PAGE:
Quantum cats are hard to see
December 19, 2011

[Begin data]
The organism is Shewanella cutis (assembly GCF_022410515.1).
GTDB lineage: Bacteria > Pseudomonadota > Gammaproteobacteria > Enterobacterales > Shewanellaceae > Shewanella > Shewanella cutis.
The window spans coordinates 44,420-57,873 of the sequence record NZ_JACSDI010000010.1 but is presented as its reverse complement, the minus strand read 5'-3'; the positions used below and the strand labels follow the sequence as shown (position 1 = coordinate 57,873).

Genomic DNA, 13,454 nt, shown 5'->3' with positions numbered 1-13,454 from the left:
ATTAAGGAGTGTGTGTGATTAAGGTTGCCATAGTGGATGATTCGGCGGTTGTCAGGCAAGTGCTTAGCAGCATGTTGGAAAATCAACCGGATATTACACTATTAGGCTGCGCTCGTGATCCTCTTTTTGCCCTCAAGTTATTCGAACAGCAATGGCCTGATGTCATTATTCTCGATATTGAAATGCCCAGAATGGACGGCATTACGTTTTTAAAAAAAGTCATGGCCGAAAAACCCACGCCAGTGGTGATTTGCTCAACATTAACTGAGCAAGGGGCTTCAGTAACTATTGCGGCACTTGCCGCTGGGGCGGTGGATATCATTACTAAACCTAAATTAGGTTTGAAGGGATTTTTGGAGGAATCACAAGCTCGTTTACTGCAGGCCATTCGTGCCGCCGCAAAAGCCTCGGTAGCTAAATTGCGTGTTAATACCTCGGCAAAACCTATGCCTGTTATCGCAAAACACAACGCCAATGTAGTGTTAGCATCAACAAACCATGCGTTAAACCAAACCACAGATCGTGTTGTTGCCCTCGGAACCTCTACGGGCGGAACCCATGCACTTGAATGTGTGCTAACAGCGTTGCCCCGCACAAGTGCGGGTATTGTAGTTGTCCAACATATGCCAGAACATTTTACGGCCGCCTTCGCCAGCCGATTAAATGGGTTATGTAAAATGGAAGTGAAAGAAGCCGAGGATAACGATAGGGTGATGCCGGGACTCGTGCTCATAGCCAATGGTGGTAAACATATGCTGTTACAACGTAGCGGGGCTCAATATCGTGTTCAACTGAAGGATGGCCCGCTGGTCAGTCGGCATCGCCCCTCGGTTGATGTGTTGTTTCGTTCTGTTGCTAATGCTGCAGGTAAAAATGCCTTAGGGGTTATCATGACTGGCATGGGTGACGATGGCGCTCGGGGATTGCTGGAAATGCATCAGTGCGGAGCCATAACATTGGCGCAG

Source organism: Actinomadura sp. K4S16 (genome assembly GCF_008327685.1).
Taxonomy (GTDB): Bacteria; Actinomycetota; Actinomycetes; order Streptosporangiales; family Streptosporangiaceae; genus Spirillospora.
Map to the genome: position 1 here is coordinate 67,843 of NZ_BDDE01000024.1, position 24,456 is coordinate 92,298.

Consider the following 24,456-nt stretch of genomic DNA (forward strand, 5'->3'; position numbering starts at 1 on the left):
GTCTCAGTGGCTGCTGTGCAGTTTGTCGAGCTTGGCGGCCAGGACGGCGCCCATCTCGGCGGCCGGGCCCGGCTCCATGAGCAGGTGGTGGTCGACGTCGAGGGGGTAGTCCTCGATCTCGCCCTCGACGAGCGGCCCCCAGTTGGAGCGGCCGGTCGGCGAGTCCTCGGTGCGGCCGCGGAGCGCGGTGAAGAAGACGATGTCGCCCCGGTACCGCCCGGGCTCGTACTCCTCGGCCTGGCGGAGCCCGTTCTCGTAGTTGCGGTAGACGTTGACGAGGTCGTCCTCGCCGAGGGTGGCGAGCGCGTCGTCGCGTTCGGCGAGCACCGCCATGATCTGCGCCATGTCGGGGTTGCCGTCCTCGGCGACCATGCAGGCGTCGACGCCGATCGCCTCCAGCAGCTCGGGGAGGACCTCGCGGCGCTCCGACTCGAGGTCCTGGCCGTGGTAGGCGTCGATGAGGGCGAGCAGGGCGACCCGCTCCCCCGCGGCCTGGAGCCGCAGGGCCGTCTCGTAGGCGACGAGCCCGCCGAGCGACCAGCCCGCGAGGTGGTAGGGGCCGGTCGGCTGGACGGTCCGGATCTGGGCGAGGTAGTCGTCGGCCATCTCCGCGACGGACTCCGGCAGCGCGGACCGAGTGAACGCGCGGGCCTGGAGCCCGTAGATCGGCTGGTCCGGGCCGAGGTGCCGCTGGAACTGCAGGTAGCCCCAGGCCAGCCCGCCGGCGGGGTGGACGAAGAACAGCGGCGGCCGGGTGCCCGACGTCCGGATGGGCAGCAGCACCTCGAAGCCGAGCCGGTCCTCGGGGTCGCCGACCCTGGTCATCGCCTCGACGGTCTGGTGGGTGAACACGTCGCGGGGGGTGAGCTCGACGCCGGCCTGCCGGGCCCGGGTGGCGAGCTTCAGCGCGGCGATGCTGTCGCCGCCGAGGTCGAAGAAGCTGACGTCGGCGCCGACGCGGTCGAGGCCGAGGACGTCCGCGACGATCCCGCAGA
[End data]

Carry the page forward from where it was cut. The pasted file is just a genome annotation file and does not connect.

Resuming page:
International team of researchers explain the difficulty of detecting quantum effects Are there parallel universes? And how will we know? This is one of many fascinations people hold about quantum physics. Researchers from the universities of Calgary and Waterloo in Canada and the University of Geneva in Switzerland have published a paper this week in Physical Review Letters explaining why we don't usually see the physical effects of quantum mechanics. "Quantum physics works fantastically well on small scales but when it comes to larger scales, it is nearly impossible to count photons very well. We have demonstrated that this makes it hard to see these effects in our daily life," says Dr. Christoph Simon, who teaches in the Department of Physics and Astronomy at the University of Calgary and is one of the lead authors of the paper entitled: Coarsegraining makes it hard to see micromacro entanglement. It's well known that quantum systems are fragile. When a photon interacts with its environment, even just a tiny bit, the superposition is destroyed. Superposition is a fundamental principle of quantum physics that says that systems can exist in all their possible states simultaneously. But when measured, only the result of one of the states is given. This effect is known as decoherence, and it has been studied intensively over the last few decades. The idea of decoherence as a thought experiment was raised by Erwin Schrödinger, one of the founding fathers of quantum physics, in his famous cat paradox: a cat in a box can be both dead and alive at the same time. But, according to the authors of this study, it turns out that decoherence is not the only reason why quantum effects are hard to see. Seeing quantum effects requires extremely precise measurements. Simon and his team studied a concrete example for such a "cat" by using a particular quantum state involving a large number of photons. "We show that in order to see the quantum nature of this state, one has to be able to count the number of photons in it perfectly," says Simon. "This becomes more and more difficult as the total number of photons is increased. Distinguishing one photon from two photons is within reach of current technology, but distinguishing a million photons from a million plus one is not." University of Calgary Related Quantum Physics Current Events and Quantum Physics News ArticlesMagnetic nanoparticles enhance performance of solar cells Magnetic nanoparticles can increase the performance of solar cells made from polymers  provided the mix is right. Demystifying nanocrystal solar cellsScientists are focusing on nanometresized crystals for the next generation of solar cells. These nanocrystals have excellent optical properties. Forward look report on quantum biology presented in brussels The scientific community represented by about forty researchers and officials from research funding organisations gathered in Brussels on 23 January 2015 to present the outcomes of the European Science Foundation's (ESF) Foresight Activity on Research in Quantum Biology (FarQBio). Entanglement on a chip: Breakthrough promises secure communications and faster computersUnlike Bilbo's magic ring, which entangles human hearts, engineers have created a new microring that entangles individual particles of light, an important first step in a whole host of new technologies. Doing more with less: Steering a quantum path to improved internet security Research conducted at Griffith University in Queensland, Australia, may lead to greatly improved security of information transfer over the internet. Quantum physics just got less complicatedHere's a nice surprise: quantum physics is less complicated than we thought. An international team of researchers has proved that two peculiar features of the quantum world previously considered distinct are different manifestations of the same thing. The result is published 19 December in Nature Communications. Mathematicians prove the Umbral Moonshine ConjectureMonstrous moonshine, a quirky pattern of the monster group in theoretical math, has a shadow  umbral moonshine. Mathematicians have now proved this insight, known as the Umbral Moonshine Conjecture, offering a formula with potential applications for everything from number theory to geometry to quantum physics. Researchers use real data rather than theory to measure the cosmosFor the first time researchers have measured large distances in the Universe using data, rather than calculations related to general relativity. Fraudproof credit cards possible with quantum physicsCredit card fraud and identify theft are serious problems for consumers and industries. Though corporations and individuals work to improve safeguards, it has become increasingly difficult to protect financial data and personal information from criminal activity. 45year physics mystery shows a path to quantum transistorsAn odd, iridescent material that's puzzled physicists for decades turns out to be an exotic state of matter that could open a new path to quantum computers and other nextgeneration electronics. More Quantum Physics Current Events and Quantum Physics News Articles

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